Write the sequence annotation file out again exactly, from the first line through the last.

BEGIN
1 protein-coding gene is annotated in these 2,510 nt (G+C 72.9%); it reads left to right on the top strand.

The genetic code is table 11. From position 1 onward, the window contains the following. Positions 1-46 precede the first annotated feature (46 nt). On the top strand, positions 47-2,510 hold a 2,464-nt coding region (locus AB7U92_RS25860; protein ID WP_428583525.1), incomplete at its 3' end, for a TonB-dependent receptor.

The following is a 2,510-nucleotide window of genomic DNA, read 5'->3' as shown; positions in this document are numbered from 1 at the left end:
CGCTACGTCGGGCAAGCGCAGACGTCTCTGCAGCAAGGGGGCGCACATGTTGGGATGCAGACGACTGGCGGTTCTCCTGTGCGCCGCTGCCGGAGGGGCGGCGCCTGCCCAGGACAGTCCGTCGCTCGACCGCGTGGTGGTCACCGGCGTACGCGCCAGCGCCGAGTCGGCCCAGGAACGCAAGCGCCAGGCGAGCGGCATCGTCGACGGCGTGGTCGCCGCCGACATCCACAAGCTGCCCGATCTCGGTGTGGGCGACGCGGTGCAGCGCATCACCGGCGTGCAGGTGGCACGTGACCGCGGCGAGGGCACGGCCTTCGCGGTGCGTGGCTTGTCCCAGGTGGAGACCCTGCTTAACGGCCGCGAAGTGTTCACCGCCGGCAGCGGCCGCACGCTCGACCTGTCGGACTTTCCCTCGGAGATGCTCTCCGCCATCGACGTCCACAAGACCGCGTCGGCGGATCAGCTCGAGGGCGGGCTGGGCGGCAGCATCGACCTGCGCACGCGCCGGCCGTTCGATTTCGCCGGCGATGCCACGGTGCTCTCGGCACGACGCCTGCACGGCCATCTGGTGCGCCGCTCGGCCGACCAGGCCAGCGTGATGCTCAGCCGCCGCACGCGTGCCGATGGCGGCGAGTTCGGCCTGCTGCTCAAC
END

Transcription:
1 protein-coding gene is annotated in these 2,510 nt (G+C 72.9%); it reads left to right on the top strand.

The genetic code is table 11. From position 1 onward, the window contains the following. Positions 1-46 precede the first annotated feature (46 nt). On the top strand, positions 47-2,510 hold a 2,464-nt coding region (locus AB7U92_RS25860; protein ID WP_428583525.1), incomplete at its 3' end, for a TonB-dependent receptor.

The following is a 2,510-nucleotide window of genomic DNA, read 5'->3' as shown; positions in this document are numbered from 1 at the left end:
CGCTACGTCGGGCAAGCGCAGACGTCTCTGCAGCAAGGGGGCGCACATGTTGGGATGCAGACGACTGGCGGTTCTCCTGTGCGCCGCTGCCGGAGGGGCGGCGCCTGCCCAGGACAGTCCGTCGCTCGACCGCGTGGTGGTCACCGGCGTACGCGCCAGCGCCGAGTCGGCCCAGGAACGCAAGCGCCAGGCGAGCGGCATCGTCGACGGCGTGGTCGCCGCCGACATCCACAAGCTGCCCGATCTCGGTGTGGGCGACGCGGTGCAGCGCATCACCGGCGTGCAGGTGGCACGTGACCGCGGCGAGGGCACGGCCTTCGCGGTGCGTGGCTTGTCCCAGGTGGAGACCCTGCTTAACGGCCGCGAAGTGTTCACCGCCGGCAGCGGCCGCACGCTCGACCTGTCGGACTTTCCCTCGGAGATGCTCTCCGCCATCGACGTCCACAAGACCGCGTCGGCGGATCAGCTCGAGGGCGGGCTGGGCGGCAGCATCGACCTGCGCACGCGCCGGCCGTTCGATTTCGCCGGCGATGCCACGGTGCTCTCGGCACGACGCCTGCACGGCCATCTGGTGCGCCGCTCGGCCGACCAGGCCAGCGTGATGCTCAGCCGCCGCACGCGTGCCGATGGCGGCGAGTTCGGCCTGCTGCTCAAC